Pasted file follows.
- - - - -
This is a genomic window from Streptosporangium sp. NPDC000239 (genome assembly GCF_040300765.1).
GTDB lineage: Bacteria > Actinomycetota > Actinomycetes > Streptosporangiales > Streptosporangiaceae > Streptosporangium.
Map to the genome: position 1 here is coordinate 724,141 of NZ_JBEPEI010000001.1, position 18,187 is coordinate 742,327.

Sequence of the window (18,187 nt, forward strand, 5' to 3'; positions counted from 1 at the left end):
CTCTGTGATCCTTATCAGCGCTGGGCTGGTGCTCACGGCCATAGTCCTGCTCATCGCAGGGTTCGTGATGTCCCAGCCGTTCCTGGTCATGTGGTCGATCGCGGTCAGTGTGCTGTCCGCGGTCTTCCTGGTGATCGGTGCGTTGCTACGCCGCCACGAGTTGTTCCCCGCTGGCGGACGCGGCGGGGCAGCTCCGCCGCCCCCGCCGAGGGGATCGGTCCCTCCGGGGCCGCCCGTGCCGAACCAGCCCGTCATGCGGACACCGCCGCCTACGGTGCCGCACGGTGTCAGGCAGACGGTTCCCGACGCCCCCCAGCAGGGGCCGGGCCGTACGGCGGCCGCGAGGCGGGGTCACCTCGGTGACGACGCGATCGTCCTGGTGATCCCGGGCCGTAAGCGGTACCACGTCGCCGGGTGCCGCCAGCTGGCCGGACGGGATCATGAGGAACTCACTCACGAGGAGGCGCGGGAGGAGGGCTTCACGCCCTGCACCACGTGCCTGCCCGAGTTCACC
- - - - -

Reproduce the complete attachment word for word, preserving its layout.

This is a genomic window from Streptosporangium sp. NPDC000239 (genome assembly GCF_040300765.1).
GTDB lineage: Bacteria > Actinomycetota > Actinomycetes > Streptosporangiales > Streptosporangiaceae > Streptosporangium.
Map to the genome: position 1 here is coordinate 724,141 of NZ_JBEPEI010000001.1, position 18,187 is coordinate 742,327.

Sequence of the window (18,187 nt, forward strand, 5' to 3'; positions counted from 1 at the left end):
CTCTGTGATCCTTATCAGCGCTGGGCTGGTGCTCACGGCCATAGTCCTGCTCATCGCAGGGTTCGTGATGTCCCAGCCGTTCCTGGTCATGTGGTCGATCGCGGTCAGTGTGCTGTCCGCGGTCTTCCTGGTGATCGGTGCGTTGCTACGCCGCCACGAGTTGTTCCCCGCTGGCGGACGCGGCGGGGCAGCTCCGCCGCCCCCGCCGAGGGGATCGGTCCCTCCGGGGCCGCCCGTGCCGAACCAGCCCGTCATGCGGACACCGCCGCCTACGGTGCCGCACGGTGTCAGGCAGACGGTTCCCGACGCCCCCCAGCAGGGGCCGGGCCGTACGGCGGCCGCGAGGCGGGGTCACCTCGGTGACGACGCGATCGTCCTGGTGATCCCGGGCCGTAAGCGGTACCACGTCGCCGGGTGCCGCCAGCTGGCCGGACGGGATCATGAGGAACTCACTCACGAGGAGGCGCGGGAGGAGGGCTTCACGCCCTGCACCACGTGCCTGCCCGAGTTCACC